Days are long and sweltering and we in this tropical island haven are heading towards those elongated evenings fanning ourselves under the shady mango tree sipping on glasses of lemonade and nibbling on little treats or just lounging about in our balconies gazing down at the garden below rejoicing at the little jolts of breeze that accompanies the orangey sunsets over the blooming bougainvilleas blazing red.

Strangely though, these are my favorite types of afternoons. Lazy, languid and fragrant with every tree, plant and shrub in bloom in exaggerated profusion, loud color bursts spring at you at every nook and cranny in my mother’s garden. Trees laden with fruits lean heavy and sway in the afternoon breeze, drunken with all this abundance – mangoes, guava, pomegranate, Pani dodam (sweet oranges), rose apples and the like peeping from behind the deep green foliage glistening in colors that promise yummy times ahead.

It was on one of these evenings, laptop set up on the balcony sprawled over in an arm chair lazily scrolling through that I stumbled across horchata. And it took my breath away.

I’m fan of grain milks (check my almond milk recipe here) and from what I read, this particular drink is a rice milk that sounded so irresistibly yum and easy to make. It is a little known fact that horchata, originally made with chufa nuts, was first mentioned in ancient Egypt as the drink of the Gods. The birth of the drink however is credited to Valencia in Spain (Valencia seems to be quite the place to be in those days what with it being the birth place of Paella and all). However, each country has its own version of horchata but what piqued my interest the most is the Mexican version, with toasted rice and warm, fragrant cinnamon combined.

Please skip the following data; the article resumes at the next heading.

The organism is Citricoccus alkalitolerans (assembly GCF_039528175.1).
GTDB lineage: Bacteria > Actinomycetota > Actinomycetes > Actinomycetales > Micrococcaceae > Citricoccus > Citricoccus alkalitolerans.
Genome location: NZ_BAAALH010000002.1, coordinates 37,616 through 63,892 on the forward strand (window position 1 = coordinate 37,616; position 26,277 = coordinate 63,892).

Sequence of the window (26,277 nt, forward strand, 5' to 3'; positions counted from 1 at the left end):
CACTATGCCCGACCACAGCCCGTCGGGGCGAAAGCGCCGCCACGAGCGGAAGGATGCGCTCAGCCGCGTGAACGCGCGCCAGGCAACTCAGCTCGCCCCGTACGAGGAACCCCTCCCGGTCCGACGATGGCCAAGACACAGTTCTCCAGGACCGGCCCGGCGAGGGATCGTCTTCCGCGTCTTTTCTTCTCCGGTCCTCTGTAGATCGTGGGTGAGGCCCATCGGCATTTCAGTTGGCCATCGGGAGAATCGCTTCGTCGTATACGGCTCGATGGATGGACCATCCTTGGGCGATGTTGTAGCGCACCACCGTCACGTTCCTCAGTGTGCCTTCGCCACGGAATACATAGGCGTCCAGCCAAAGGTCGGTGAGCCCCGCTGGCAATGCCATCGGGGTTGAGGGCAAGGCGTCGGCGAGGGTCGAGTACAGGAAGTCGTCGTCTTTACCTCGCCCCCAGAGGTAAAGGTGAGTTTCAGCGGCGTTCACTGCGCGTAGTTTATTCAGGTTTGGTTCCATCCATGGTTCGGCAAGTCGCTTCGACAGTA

Although it calls for long grained rice, I used Suwandel for this and made it entirely Sri Lankan!

There is so much beauty in its simplicity. Like a cool breeze the horchata drizzles down the throat lighting you up from within. The toasted rice brings in a beautiful warmth and a nuttiness that adds dimensions of the most delightful kind. The cinnamon uplifts and fragrances, bringing in a satisfying depth to an otherwise light drink.  For me, this is an invocation of warm summer nights, fragrant blossoms waving in the perfumed breeze while you sit in your open aired verandah basking in the charged atmosphere feeling tranquil within.

Book pairing – Isabel Allende’s ‘Zorro’ while sipping on a cool glass of horchata. Before you know it, you’ll be surrounded by swishing cloaks, valiant young lads offering you brightly colored blossoms from atop their valiant steeds ;)

And those are bougainvillea blossoms from our the garden :)

Some tips

  • Horchata has several forms some being made with raw rice, a combination of almonds and condensed milk. However, I found that this version works for me best.
  • Some use brown rice to make this as well. I thought the color is prettier in this one.
  • If you could not soak the rice overnight do not fret. A minimum of 3 hours does the trick as well.
  • For a healthier ahorchata, avoid the sugar altogether. Alternatively you can also use a natural sweetner.